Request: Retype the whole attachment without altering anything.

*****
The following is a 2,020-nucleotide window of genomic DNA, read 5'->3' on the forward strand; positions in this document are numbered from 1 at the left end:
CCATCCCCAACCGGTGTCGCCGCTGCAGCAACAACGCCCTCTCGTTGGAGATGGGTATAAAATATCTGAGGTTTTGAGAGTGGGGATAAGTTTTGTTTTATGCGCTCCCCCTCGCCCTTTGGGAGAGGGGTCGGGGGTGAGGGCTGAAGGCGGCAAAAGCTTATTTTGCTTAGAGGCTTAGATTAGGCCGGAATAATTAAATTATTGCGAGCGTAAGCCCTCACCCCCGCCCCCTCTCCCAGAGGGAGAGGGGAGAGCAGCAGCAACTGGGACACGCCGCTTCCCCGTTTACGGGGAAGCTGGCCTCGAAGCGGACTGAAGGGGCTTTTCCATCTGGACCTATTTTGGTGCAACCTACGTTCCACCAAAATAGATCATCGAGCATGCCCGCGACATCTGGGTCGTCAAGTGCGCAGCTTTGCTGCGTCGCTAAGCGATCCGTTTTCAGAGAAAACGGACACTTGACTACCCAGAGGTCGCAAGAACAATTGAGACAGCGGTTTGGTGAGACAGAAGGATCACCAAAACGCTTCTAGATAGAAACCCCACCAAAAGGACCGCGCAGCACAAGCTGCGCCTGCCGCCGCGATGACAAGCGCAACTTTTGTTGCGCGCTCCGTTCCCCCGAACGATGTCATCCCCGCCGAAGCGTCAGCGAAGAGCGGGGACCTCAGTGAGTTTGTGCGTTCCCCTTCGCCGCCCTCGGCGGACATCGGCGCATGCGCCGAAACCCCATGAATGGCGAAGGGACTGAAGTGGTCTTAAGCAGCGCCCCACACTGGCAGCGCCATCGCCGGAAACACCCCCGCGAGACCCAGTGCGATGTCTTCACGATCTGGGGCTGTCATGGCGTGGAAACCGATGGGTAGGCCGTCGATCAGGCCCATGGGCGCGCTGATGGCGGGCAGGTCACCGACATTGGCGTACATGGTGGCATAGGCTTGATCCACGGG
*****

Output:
The following is a 2,020-nucleotide window of genomic DNA, read 5'->3' on the forward strand; positions in this document are numbered from 1 at the left end:
CCATCCCCAACCGGTGTCGCCGCTGCAGCAACAACGCCCTCTCGTTGGAGATGGGTATAAAATATCTGAGGTTTTGAGAGTGGGGATAAGTTTTGTTTTATGCGCTCCCCCTCGCCCTTTGGGAGAGGGGTCGGGGGTGAGGGCTGAAGGCGGCAAAAGCTTATTTTGCTTAGAGGCTTAGATTAGGCCGGAATAATTAAATTATTGCGAGCGTAAGCCCTCACCCCCGCCCCCTCTCCCAGAGGGAGAGGGGAGAGCAGCAGCAACTGGGACACGCCGCTTCCCCGTTTACGGGGAAGCTGGCCTCGAAGCGGACTGAAGGGGCTTTTCCATCTGGACCTATTTTGGTGCAACCTACGTTCCACCAAAATAGATCATCGAGCATGCCCGCGACATCTGGGTCGTCAAGTGCGCAGCTTTGCTGCGTCGCTAAGCGATCCGTTTTCAGAGAAAACGGACACTTGACTACCCAGAGGTCGCAAGAACAATTGAGACAGCGGTTTGGTGAGACAGAAGGATCACCAAAACGCTTCTAGATAGAAACCCCACCAAAAGGACCGCGCAGCACAAGCTGCGCCTGCCGCCGCGATGACAAGCGCAACTTTTGTTGCGCGCTCCGTTCCCCCGAACGATGTCATCCCCGCCGAAGCGTCAGCGAAGAGCGGGGACCTCAGTGAGTTTGTGCGTTCCCCTTCGCCGCCCTCGGCGGACATCGGCGCATGCGCCGAAACCCCATGAATGGCGAAGGGACTGAAGTGGTCTTAAGCAGCGCCCCACACTGGCAGCGCCATCGCCGGAAACACCCCCGCGAGACCCAGTGCGATGTCTTCACGATCTGGGGCTGTCATGGCGTGGAAACCGATGGGTAGGCCGTCGATCAGGCCCATGGGCGCGCTGATGGCGGGCAGGTCACCGACATTGGCGTACATGGTGGCATAGGCTTGATCCACGGG